Yes, yes, I know writers are supposed to write everyday. When I am working on a specific project and have a deadline, that’s not too hard to do. In that case, what’s hard for me is to STOP writing and get up to stretch, guzzle some water or make something halfway nutritious to eat.
On the other hand, if try to write everyday when I am between projects, I go straight to my library of writing exercises. I love being given a starting point and just running with it without all that hard stuff like planning. I love writing-exercise books, and buy too many of them.
Since I often like to write for children, I use exercises in books that were written for children. Here are my two favorites:
Writing Magic by Gail Carson Levine, Collins, New York
The Writing Programme: Write Along and Write Away by Patrick Lashmar & David W. Booth, Globe/Modern Curriculum Press, Toronto
I find that I get some of my funniest and goofiest ideas from immersing myself in these books as if I was still in elementary school and given an assignment by my English teacher.
My very favorite writing exercise book is this one, written for adults: Young at Heart: The Step by Step Way of Writing Children’s Stories by Violet Ramos, VR Publications, Scottsdale, Arizona. She literally takes you by the hand and gives you a few sentences of instruction and turns you loose to write a bit; then a few more instructions and you write a little more, and so on. She makes writing a story very do-able.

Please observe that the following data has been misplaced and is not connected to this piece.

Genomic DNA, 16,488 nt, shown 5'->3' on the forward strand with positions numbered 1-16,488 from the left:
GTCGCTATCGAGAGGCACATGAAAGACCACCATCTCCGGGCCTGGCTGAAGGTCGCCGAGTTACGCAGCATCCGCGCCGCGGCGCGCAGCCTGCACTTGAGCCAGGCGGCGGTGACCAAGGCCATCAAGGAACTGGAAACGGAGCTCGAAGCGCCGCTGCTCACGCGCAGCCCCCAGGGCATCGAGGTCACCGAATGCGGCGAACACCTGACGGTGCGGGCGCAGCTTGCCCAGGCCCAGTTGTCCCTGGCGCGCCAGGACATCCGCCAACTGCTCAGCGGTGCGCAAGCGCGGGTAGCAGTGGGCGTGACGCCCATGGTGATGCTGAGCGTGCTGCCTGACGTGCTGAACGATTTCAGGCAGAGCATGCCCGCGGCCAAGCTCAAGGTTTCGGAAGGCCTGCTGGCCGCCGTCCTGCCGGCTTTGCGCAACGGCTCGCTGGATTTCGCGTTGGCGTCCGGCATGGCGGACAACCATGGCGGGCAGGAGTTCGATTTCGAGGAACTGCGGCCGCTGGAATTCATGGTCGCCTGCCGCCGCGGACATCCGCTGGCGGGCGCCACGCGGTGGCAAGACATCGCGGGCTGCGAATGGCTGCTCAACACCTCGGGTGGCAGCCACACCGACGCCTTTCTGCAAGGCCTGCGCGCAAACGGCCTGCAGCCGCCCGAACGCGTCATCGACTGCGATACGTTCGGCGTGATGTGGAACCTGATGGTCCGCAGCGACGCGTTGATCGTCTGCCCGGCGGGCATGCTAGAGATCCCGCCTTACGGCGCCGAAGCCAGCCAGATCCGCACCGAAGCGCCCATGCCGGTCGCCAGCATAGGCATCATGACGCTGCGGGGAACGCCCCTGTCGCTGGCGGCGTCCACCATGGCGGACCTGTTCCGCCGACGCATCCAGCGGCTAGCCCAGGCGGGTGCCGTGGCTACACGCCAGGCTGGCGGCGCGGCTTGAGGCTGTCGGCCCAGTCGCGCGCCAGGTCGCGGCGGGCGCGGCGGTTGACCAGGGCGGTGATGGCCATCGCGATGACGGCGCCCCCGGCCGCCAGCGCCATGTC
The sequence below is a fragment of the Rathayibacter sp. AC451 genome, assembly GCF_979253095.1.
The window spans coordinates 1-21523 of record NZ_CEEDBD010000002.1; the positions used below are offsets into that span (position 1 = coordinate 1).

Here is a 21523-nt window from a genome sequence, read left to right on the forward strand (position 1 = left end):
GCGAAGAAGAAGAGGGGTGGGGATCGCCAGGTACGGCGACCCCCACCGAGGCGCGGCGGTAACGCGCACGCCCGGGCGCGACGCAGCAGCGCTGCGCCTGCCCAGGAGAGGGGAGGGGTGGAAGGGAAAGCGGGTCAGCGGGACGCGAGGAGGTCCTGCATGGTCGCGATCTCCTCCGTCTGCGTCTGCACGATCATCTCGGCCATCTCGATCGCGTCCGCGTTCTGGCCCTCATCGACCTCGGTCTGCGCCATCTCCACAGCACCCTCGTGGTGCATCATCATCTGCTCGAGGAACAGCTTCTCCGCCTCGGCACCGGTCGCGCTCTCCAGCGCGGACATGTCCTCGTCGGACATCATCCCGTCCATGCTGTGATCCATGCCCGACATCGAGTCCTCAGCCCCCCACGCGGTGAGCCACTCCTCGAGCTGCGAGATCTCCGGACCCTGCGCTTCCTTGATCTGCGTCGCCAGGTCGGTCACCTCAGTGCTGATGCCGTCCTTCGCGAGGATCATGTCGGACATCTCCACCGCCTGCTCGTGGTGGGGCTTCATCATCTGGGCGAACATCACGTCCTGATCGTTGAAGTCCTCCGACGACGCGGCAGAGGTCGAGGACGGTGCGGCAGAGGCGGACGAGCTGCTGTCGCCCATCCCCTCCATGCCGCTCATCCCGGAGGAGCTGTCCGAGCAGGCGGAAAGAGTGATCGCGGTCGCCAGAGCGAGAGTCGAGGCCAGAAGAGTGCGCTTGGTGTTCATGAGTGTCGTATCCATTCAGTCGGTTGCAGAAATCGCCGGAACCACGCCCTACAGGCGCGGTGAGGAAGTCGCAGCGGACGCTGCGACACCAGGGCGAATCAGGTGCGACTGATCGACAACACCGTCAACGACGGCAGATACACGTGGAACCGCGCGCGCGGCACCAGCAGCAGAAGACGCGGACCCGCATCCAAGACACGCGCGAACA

And this one comes in a close second, especially if I’m writing adult short stories: The Writer’s Book of Matches: 1,001 Prompts to Ignite Your Fiction by the staff of fresh boiled peanuts, a literary journal, Writer’s Digest, Cincinnati, Ohio. On each page are moments of conflict, snippets of dialogue, or brief descriptions of unusual situations. Some of my most interesting stories have come directly from these prompts.
I love wild and wacky writing prompts, and they work! Wonderful characters and stories flow from my pen. I easily surpass that minimum writing time suggested, and am surprised when finally I come up for air that the time has flown by.
My problem, however, is that I am inspired more by starting a completely new piece, than returning to something I wrote and developing it. That frustrates me and just feeds my naturally divergent tendencies. It also adds to my “Projects Started” list, which is a mental list, so it crowds my mind and annoys me.
So what about you? Do you write everyday? Can you relate, or do you have completely different experiences than mine? What do you do with your “everyday writing”?
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Whether you write everyday or not, I wish you Happy Writing!